by A. K. Ramanujan
Questions and Answers for the Poem included in the CHSE +2 Alternative English book ‘Approaches to English – II’.
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Questions for discussion
1. What story does the poem tell us?
Answer – The poem depicts the endearing love of an middle-aged woman to the tall Champak trees in her yard. She does not allow the trees to be felled although their flowers cause her severe migraine.
2. What is its theme?
Answer – Love for flora, love for the well-being of descendants, and spirit of sacrifice of a mother for her family are the three hallmarks of this poem.
3. When does the speaker come home in a rage and why?
Answer – She is returning from school to discover that the Champak trees in her yard have burst into a sea of blossoms when rains fell after a prolonged dry period. The pollens cause allergy in her mother triggering severe headache. She can’t see her mother suffering doe to the pollens, and vents her anger on the trees.
4. How does the poet describe the fragrance of the Champak flowers?
Answer – The sweet fragrance has wafted in the air for nearly a mile away. The pollens float in the air refusing to move away with the wind.
5. How are the walls of the black-pillared house described?
Answer – It is an old house, whose walls have developed cracks here and there.
6. When the speaker says “had done it again” (Stanza 2), what is its effect? Does this expression convey approval or disapproval?
Answer – The speaker alludes to the copious blossoming of the Red Champaks that would soon bring misery to her mother. So, her she finds such a beautiful bounty of Nature unwelcome.
7. How are the words “sift” and “porous” related? What purpose do they serve in the poem?
Answer – Yes, the two words are related. Because of the minute holes in the walls, the pollens intrude inside. No amount of wind can sweep them away or ‘sift’ them from the house.
8. What makes the mother “flash” her temper?
Answer – When any suggestion to cut down the trees is mentioned, the mother angrily shoots down the idea.
9. “but mother flashing her temper like her mothers twisted silver, grand children’s knickers wet as the cold pack on her head” Explain the comparisons (similes) in these lines.
Answer – Like the curled twisted silver ornaments of her mother, she cringes her body to express her strong disapproval to the idea of cutting the trees. Here, her bent body is compared with the old twisted silvers, and the grandchildren’s knickers.
10. Which stanza do you find the most dramatic in the poem?
Answer – Stanza 10 is the most moving part of the poem. Here, the old lady’s concern for her successive progenies is mentioned. Her motherly love and sense of sacrifice come loud and clear in these lines.
11. What light does the poem throw on the Mother’s attitude?
Answer – The mother is extremely loving, dedicated to the family, and loves trees for the over-all benefits they bring.
12. How does the speaker’s attitude contrast with that of the mother?
Answer – The speaker is impulsive, and imperious, where as the mother is equanimous, stoic, and very caring.
1. Examine the appropriateness of the title ‘Ecology’ for the poem.
Answer – The poem centers around a cluster of Red Champak trees that have bloomed profusely. The rains came after a long dry spell. It seems the trees were holding back their beautiful extremely aromatic flowers till the rains came down from the skies. It should call for celebration. But, the rules of Ecology has some aberrations too. The pollens waft in the air all around, and in some rare cases cause migraine allergy in some persons. It, surely is an unintended consequence of the trees flowering and exhibiting their beauty to everybody around.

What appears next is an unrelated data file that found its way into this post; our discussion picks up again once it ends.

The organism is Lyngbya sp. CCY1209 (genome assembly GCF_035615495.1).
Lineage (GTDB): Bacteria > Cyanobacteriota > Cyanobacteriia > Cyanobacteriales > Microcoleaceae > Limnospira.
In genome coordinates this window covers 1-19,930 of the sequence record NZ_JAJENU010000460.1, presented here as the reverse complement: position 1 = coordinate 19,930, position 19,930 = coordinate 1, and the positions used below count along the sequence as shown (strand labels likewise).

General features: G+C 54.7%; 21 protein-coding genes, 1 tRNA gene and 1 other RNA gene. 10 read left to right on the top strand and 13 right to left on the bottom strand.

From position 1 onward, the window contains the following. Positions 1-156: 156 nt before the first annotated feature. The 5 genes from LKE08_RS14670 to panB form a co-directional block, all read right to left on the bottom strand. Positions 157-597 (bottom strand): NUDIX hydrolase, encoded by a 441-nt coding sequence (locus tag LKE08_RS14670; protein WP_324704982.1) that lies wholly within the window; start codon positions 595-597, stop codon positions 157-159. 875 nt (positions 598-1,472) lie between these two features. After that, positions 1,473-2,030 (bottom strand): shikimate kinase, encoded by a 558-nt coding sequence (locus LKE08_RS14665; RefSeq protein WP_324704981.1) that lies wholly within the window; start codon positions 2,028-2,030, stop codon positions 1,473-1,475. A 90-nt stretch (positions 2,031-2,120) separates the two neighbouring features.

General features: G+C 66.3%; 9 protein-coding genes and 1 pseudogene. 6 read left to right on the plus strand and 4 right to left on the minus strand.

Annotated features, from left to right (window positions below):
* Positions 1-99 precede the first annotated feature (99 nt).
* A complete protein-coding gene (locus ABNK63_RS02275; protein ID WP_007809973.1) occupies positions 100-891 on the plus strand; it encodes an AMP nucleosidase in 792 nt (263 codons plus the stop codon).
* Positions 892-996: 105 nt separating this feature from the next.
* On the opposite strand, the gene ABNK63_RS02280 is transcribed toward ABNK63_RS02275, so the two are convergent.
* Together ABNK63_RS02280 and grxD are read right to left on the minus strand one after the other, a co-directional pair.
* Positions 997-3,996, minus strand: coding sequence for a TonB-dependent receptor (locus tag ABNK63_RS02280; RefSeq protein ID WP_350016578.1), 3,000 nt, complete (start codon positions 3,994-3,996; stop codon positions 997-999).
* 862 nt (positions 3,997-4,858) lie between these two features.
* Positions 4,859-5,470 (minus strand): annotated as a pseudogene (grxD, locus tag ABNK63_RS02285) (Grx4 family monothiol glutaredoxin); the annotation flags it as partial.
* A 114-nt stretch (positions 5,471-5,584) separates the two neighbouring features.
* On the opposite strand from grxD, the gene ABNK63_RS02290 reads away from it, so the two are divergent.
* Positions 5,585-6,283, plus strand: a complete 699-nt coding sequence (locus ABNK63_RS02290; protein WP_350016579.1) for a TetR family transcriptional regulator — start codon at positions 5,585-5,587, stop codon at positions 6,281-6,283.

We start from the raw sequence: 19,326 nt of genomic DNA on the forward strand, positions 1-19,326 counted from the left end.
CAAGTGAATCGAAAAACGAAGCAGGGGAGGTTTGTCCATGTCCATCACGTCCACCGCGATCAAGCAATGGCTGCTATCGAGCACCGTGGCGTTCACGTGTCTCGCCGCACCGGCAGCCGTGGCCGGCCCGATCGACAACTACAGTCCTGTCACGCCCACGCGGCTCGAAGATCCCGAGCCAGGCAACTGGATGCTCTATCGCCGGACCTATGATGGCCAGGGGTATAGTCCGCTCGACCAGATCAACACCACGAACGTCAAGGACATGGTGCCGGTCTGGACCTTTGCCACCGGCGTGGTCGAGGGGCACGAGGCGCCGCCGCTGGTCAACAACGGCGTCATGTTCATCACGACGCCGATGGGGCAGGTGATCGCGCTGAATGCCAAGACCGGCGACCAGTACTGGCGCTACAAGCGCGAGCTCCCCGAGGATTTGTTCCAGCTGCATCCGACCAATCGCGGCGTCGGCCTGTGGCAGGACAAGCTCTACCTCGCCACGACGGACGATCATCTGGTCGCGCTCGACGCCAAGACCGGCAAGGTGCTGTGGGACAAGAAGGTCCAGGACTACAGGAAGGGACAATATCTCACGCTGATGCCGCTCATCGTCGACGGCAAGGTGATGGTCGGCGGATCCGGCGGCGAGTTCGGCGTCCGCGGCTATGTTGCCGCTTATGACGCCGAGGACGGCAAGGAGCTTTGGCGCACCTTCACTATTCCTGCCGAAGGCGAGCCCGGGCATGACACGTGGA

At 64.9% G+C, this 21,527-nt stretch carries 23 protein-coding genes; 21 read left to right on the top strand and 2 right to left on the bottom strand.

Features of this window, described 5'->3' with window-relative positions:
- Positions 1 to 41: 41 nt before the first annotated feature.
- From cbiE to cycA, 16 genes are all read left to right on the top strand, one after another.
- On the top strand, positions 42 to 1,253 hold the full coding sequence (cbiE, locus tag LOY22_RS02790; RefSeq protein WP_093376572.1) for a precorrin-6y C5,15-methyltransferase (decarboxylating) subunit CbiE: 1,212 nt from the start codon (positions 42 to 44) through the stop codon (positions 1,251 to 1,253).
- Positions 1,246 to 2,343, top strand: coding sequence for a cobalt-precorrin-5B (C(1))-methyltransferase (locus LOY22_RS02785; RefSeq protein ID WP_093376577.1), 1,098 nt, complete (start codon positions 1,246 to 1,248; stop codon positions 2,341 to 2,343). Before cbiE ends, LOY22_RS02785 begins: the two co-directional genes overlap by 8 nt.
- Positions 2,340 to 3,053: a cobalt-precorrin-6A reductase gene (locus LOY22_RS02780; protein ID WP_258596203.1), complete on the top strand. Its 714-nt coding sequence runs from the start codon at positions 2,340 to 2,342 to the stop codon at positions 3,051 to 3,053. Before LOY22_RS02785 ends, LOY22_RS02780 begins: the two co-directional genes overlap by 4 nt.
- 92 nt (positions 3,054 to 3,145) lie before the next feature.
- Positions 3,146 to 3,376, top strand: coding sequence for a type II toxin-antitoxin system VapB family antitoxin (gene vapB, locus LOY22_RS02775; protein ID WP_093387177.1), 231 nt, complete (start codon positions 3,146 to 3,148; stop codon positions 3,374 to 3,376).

However, humans, particularly in tropical countries adore the Red Champaks for their coloured petals, and their bewitching fragrance. Women wear it in their hair passionately. This is the bond of the Red Champaks with humans, that has been there all along. As per the rules of Ecology, the flowers are irresistible to the visual and olfactory sense of humans. This attraction is universal.
The poem captures this bond between the humans and the Red Champaks, highlighting both its glorious and deleterious aspects. ‘Ecology’ is a scientific term, and the poem deals with human emotions. Despite such divergence, the title is apt, accurate, and justified.
2. Read the following poem by Nissim Ezekiel on a similar theme, and note the points of comparison and contrast between ‘Ecology’ and ‘Night of the Scorpion’.
Answer – The relation between the daughter and the Red Champak tree in full blossom is inimical. She wants the tree to be gone from the face of the earth.
In the scorpion, the villagers are in great rage against the scorpion for having stung the woman. They want to find it and kill it. None in the family or among neighbours has any love left for the scorpion. The fact that the woman is told that the poison is going to rid her of past sins, and bring happiness to the family can be attributed to their helplessness to counter the poison and relieve the pain. They are reconciled to the long hours of excruciating pain the woman is condemned to endure, and in their effort to console her, are discovering these imaginary virtues of the sting.
So, both poems bring out the harmful side of Nature, although in two different ways.
However, the poems have some contrasts too. The elderly woman loves the trees for its flowers her progeny would make use of for bedecking themselves. In case of the scorpion, there is no love lost between it and the humans around it. They want to kill it.